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Abraham Lincoln and the Meaning of Thanksgiving

NOTE: This is such a powerful Thanksgiving message, we are reposting it again in 2017.

A note from interlinc President Allen Weed: My long time friend and co-laborer in youth ministry Ron Boehme sent me his Thanksgiving post this morning. His insights on President Lincoln’s 1863 Thanksgiving Proclamation blew me away! With Ron’s permission and our editor’s kind readjustment, Ron’s thoughts are here as a Guest Blog Post.

These thoughts and application points will be foundational for our family discussions over the next couple of days. I hope you will find them equally as helpful. Jesus Christ is the same – 1863, today and forever! Happy Thanksgiving to you, your family, and the kids in your youth ministry.


Thanksgiving is a uniquely biblical holiday (should we go back in time and rightly rename it a “holy day?”).

It is not simply a day off, with turkey and trimmings, time with family members or a good football game. Yes, it can involve all these elements, but it is much more than that.

Thanksgiving is a “reality reminder” day: There is a God. He is awesome, loving, and just. And everything we have and hope for comes directly or indirectly from him.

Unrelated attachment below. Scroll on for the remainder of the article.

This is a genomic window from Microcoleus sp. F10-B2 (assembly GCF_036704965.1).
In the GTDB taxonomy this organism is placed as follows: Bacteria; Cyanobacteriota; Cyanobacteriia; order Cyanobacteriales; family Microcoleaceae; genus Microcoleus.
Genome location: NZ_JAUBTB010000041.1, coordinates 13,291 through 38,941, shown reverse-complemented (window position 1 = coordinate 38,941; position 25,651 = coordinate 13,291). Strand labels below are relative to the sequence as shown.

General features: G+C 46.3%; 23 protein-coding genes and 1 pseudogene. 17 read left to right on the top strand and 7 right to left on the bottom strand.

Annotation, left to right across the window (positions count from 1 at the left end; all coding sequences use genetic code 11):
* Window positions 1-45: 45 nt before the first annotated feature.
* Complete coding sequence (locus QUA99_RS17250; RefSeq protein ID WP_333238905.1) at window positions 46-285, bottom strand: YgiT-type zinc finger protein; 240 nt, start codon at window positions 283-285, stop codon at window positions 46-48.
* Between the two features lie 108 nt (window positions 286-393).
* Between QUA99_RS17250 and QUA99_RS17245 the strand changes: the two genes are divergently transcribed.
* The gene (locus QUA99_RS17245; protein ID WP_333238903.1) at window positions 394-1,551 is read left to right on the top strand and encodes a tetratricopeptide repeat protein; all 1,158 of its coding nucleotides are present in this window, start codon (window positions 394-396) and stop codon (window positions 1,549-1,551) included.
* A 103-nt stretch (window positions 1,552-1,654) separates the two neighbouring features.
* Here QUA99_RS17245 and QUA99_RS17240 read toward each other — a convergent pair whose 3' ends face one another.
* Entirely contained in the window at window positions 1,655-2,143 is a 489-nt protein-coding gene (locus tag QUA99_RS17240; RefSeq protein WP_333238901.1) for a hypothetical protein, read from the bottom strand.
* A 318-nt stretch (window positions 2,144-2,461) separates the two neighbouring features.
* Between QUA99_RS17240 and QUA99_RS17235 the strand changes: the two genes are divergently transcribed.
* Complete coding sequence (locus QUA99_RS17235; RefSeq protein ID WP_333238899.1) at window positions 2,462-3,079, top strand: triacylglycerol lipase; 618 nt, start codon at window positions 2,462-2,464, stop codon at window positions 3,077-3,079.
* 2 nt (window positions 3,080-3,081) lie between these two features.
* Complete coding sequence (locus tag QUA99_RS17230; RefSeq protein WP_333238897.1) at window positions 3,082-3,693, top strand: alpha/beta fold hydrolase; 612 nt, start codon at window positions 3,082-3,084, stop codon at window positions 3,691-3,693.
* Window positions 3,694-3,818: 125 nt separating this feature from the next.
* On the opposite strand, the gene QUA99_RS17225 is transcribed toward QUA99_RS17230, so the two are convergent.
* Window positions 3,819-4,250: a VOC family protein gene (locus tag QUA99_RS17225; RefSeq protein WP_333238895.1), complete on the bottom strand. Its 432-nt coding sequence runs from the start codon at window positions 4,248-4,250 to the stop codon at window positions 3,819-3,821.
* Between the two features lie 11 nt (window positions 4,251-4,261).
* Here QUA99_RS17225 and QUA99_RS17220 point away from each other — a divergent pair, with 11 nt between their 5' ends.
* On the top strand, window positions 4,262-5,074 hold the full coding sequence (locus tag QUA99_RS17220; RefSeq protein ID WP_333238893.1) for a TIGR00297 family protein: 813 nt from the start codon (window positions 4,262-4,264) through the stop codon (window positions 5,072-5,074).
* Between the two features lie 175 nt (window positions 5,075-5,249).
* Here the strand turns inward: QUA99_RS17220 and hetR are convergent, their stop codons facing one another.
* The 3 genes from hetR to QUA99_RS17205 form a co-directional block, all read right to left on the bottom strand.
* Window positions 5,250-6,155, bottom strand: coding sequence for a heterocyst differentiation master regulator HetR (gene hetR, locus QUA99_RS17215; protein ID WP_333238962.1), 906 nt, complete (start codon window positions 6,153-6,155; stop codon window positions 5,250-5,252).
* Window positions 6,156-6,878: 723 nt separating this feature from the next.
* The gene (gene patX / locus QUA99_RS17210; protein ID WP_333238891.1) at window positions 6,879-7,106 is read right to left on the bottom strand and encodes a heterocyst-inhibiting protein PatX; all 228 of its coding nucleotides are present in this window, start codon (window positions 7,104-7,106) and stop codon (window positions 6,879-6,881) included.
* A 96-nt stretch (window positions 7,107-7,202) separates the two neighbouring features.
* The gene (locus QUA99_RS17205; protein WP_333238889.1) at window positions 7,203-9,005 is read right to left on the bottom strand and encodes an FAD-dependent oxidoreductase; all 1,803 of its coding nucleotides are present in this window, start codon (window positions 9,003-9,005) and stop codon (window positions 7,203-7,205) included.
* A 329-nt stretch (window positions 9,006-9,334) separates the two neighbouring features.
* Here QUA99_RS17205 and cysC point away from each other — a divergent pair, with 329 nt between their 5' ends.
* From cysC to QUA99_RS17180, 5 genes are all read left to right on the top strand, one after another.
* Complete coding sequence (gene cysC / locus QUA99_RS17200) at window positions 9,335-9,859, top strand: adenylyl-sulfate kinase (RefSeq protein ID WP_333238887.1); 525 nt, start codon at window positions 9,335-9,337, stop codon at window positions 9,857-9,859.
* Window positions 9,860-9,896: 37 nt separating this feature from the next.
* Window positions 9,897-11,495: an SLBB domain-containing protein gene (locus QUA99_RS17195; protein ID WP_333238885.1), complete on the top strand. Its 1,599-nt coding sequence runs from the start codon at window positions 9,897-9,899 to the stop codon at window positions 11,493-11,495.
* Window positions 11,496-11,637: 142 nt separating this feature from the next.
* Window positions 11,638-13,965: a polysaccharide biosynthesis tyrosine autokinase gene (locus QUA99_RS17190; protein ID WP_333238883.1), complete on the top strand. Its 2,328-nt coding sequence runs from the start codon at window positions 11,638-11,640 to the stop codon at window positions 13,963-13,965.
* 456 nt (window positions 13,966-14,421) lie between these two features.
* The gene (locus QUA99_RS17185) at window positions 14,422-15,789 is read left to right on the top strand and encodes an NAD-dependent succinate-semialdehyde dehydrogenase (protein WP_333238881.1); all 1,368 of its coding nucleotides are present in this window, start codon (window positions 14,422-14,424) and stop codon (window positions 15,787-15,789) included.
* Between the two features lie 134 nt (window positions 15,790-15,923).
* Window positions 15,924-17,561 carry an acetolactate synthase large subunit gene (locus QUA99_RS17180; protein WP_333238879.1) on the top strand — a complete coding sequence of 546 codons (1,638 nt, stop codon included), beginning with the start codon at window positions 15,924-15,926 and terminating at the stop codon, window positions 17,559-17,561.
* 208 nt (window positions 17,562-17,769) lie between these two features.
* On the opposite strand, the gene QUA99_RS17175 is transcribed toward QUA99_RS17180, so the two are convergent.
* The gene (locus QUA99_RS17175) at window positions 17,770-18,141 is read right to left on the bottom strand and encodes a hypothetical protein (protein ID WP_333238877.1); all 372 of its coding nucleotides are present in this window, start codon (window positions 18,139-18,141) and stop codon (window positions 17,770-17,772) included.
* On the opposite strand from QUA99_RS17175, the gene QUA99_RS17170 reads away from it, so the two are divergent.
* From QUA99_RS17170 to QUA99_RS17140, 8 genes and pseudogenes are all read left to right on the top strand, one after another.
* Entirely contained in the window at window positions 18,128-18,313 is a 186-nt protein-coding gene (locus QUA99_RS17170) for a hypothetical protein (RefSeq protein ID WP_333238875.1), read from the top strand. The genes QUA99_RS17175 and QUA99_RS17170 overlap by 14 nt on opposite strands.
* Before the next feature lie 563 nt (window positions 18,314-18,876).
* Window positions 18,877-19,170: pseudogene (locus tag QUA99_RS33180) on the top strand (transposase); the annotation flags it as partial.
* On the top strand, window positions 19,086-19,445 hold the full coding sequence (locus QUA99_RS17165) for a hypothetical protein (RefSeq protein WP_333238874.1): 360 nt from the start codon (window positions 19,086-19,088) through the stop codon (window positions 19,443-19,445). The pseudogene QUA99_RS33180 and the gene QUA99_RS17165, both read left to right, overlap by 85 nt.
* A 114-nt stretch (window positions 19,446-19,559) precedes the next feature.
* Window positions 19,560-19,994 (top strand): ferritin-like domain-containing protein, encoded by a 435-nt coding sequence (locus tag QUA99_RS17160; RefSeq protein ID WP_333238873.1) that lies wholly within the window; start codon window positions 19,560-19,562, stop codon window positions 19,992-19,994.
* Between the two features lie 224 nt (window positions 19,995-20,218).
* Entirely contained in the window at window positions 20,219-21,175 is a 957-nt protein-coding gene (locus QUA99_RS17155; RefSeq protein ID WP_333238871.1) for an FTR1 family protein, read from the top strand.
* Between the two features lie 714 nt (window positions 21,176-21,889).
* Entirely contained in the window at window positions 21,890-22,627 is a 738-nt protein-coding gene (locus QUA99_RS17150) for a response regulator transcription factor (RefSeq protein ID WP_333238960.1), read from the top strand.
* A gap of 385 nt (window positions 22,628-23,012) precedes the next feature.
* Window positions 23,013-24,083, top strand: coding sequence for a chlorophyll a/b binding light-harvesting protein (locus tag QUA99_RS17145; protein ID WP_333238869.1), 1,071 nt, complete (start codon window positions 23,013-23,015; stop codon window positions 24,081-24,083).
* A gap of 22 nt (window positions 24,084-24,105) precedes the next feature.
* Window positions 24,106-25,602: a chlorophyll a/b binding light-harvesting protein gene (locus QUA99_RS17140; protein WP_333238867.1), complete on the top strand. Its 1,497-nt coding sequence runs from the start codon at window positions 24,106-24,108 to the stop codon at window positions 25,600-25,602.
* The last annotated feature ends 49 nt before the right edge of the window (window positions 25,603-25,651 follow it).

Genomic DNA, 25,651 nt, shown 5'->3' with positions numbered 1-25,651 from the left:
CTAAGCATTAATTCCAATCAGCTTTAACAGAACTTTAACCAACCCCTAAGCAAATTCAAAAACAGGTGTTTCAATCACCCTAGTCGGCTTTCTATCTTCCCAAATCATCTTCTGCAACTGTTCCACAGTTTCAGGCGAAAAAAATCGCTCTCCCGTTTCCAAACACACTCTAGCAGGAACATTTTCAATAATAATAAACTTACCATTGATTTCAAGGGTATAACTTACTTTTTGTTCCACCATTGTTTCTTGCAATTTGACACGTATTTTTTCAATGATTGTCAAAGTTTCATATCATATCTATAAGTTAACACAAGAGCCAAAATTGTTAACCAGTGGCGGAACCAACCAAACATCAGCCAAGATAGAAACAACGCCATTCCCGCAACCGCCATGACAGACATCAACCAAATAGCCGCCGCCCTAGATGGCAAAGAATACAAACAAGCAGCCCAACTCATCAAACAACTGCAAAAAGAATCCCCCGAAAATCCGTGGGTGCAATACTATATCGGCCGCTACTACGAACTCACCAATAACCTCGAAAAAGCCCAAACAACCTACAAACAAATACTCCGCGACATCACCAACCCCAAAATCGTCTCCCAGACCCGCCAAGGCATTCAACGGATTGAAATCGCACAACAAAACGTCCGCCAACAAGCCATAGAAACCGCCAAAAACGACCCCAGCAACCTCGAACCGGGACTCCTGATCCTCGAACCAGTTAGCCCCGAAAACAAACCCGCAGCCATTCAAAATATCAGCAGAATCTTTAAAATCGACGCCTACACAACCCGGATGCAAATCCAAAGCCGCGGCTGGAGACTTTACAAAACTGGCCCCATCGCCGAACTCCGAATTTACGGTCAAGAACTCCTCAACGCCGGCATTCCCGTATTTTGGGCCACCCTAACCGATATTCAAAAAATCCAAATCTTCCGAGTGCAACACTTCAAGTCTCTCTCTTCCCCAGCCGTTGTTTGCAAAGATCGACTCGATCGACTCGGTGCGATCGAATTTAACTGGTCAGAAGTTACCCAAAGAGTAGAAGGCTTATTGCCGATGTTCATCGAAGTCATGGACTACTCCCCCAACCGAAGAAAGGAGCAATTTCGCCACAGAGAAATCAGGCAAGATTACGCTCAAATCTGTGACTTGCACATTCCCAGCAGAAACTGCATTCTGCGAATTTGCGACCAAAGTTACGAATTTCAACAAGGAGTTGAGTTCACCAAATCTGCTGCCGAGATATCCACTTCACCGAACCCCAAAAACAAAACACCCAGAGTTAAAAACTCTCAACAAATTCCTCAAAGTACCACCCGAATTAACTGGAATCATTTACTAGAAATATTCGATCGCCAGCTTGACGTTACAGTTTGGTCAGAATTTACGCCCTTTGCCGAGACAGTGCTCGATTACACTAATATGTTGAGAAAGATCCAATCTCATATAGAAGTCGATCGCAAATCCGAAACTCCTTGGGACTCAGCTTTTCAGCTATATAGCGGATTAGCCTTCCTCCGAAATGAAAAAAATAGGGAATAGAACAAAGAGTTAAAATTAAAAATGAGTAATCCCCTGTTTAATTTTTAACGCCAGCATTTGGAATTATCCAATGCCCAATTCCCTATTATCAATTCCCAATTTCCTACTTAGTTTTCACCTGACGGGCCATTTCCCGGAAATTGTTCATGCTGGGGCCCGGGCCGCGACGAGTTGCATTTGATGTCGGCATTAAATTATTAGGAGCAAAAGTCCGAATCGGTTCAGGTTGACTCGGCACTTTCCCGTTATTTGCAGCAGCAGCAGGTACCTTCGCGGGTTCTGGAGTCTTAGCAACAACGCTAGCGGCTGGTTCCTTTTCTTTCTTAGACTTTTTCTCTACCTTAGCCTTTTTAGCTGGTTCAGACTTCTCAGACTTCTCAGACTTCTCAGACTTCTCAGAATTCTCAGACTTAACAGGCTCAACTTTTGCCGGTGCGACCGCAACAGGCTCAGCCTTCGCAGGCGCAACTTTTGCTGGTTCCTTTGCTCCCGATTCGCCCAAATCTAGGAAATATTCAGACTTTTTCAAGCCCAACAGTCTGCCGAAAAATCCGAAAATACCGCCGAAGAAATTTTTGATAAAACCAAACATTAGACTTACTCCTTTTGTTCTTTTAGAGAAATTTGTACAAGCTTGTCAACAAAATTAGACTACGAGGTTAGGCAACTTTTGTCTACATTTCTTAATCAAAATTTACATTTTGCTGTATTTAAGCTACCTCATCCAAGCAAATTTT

At least once a year we should “re-center” our lives and spend a day giving thanks to Him.

Abraham Lincoln, our most respected president, understood that truth. Here is his reminder, during a grim time in American history that can help us navigate our own.

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Bill O’Reilly’s book Killing Lincoln has been out for over a year and is currently ranked at number two on the New York Times best-seller list (amazingly his new book Killing Kennedy is number one–and both are excellent reads).

Stephen Spielberg’s Lincoln, starring David Day-Lewis, is also out in theaters this week and is getting excellent reviews. I am looking forward to seeing it as my “movie of the year.”

What made Lincoln a great president was his clear, uncompromising faith in God and his view that history is being guided by a Being who is worthy of our prayers, devotion, and thanks.

Here is his text for an 1863 Thanksgiving Proclamation. I would encourage you to read it slowly to get the depth of his thinking. In between paragraphs, I will comment on his wisdom.

Washington, D.C., October 3, 1863

By the President of the United States of America.

A Proclamation.

“The year that is drawing towards its close, has been filled with the blessings of fruitful fields and healthful skies. To these bounties, which are so constantly enjoyed that we are prone to forget the source from which they come, others have been added, which are of so extraordinary a nature, that they cannot fail to penetrate and soften even the heart which is habitually insensible to the ever watchful providence of Almighty God.”